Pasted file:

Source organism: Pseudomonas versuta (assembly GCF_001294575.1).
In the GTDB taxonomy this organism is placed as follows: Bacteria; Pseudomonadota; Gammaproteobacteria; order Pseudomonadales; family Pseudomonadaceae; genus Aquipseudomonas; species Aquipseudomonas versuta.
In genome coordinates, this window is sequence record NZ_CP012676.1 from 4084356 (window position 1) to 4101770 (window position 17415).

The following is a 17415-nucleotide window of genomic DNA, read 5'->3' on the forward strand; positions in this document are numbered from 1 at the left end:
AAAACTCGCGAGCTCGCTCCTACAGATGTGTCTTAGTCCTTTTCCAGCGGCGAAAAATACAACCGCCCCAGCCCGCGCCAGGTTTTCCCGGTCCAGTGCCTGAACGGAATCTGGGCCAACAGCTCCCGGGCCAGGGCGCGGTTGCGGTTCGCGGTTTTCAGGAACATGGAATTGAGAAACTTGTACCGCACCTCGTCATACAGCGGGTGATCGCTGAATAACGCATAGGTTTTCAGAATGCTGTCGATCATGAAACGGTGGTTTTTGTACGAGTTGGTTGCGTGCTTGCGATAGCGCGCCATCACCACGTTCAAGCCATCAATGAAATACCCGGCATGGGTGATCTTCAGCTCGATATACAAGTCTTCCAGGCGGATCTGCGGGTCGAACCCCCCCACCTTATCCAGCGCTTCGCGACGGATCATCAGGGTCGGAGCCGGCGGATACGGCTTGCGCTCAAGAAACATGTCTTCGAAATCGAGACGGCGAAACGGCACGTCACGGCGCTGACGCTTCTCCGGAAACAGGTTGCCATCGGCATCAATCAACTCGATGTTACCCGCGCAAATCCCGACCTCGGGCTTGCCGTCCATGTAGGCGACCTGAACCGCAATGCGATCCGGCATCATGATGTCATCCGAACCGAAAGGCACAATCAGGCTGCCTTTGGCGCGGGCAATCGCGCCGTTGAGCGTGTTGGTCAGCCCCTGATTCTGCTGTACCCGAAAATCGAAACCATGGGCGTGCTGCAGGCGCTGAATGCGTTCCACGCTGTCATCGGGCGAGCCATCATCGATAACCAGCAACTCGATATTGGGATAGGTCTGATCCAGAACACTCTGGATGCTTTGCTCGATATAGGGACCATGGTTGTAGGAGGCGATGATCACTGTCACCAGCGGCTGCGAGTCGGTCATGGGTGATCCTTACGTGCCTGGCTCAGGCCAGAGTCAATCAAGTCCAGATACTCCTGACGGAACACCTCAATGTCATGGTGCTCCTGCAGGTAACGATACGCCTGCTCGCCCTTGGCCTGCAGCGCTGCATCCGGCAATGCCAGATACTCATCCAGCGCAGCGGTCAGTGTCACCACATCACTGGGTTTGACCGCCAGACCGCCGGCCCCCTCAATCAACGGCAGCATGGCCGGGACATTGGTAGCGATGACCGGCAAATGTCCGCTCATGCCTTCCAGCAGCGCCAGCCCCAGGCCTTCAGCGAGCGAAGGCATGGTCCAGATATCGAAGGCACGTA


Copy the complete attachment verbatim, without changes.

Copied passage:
Source organism: Pseudomonas versuta (assembly GCF_001294575.1).
In the GTDB taxonomy this organism is placed as follows: Bacteria; Pseudomonadota; Gammaproteobacteria; order Pseudomonadales; family Pseudomonadaceae; genus Aquipseudomonas; species Aquipseudomonas versuta.
In genome coordinates, this window is sequence record NZ_CP012676.1 from 4084356 (window position 1) to 4101770 (window position 17415).

The following is a 17415-nucleotide window of genomic DNA, read 5'->3' on the forward strand; positions in this document are numbered from 1 at the left end:
AAAACTCGCGAGCTCGCTCCTACAGATGTGTCTTAGTCCTTTTCCAGCGGCGAAAAATACAACCGCCCCAGCCCGCGCCAGGTTTTCCCGGTCCAGTGCCTGAACGGAATCTGGGCCAACAGCTCCCGGGCCAGGGCGCGGTTGCGGTTCGCGGTTTTCAGGAACATGGAATTGAGAAACTTGTACCGCACCTCGTCATACAGCGGGTGATCGCTGAATAACGCATAGGTTTTCAGAATGCTGTCGATCATGAAACGGTGGTTTTTGTACGAGTTGGTTGCGTGCTTGCGATAGCGCGCCATCACCACGTTCAAGCCATCAATGAAATACCCGGCATGGGTGATCTTCAGCTCGATATACAAGTCTTCCAGGCGGATCTGCGGGTCGAACCCCCCCACCTTATCCAGCGCTTCGCGACGGATCATCAGGGTCGGAGCCGGCGGATACGGCTTGCGCTCAAGAAACATGTCTTCGAAATCGAGACGGCGAAACGGCACGTCACGGCGCTGACGCTTCTCCGGAAACAGGTTGCCATCGGCATCAATCAACTCGATGTTACCCGCGCAAATCCCGACCTCGGGCTTGCCGTCCATGTAGGCGACCTGAACCGCAATGCGATCCGGCATCATGATGTCATCCGAACCGAAAGGCACAATCAGGCTGCCTTTGGCGCGGGCAATCGCGCCGTTGAGCGTGTTGGTCAGCCCCTGATTCTGCTGTACCCGAAAATCGAAACCATGGGCGTGCTGCAGGCGCTGAATGCGTTCCACGCTGTCATCGGGCGAGCCATCATCGATAACCAGCAACTCGATATTGGGATAGGTCTGATCCAGAACACTCTGGATGCTTTGCTCGATATAGGGACCATGGTTGTAGGAGGCGATGATCACTGTCACCAGCGGCTGCGAGTCGGTCATGGGTGATCCTTACGTGCCTGGCTCAGGCCAGAGTCAATCAAGTCCAGATACTCCTGACGGAACACCTCAATGTCATGGTGCTCCTGCAGGTAACGATACGCCTGCTCGCCCTTGGCCTGCAGCGCTGCATCCGGCAATGCCAGATACTCATCCAGCGCAGCGGTCAGTGTCACCACATCACTGGGTTTGACCGCCAGACCGCCGGCCCCCTCAATCAACGGCAGCATGGCCGGGACATTGGTAGCGATGACCGGCAAATGTCCGCTCATGCCTTCCAGCAGCGCCAGCCCCAGGCCTTCAGCGAGCGAAGGCATGGTCCAGATATCGAAGGCACGTA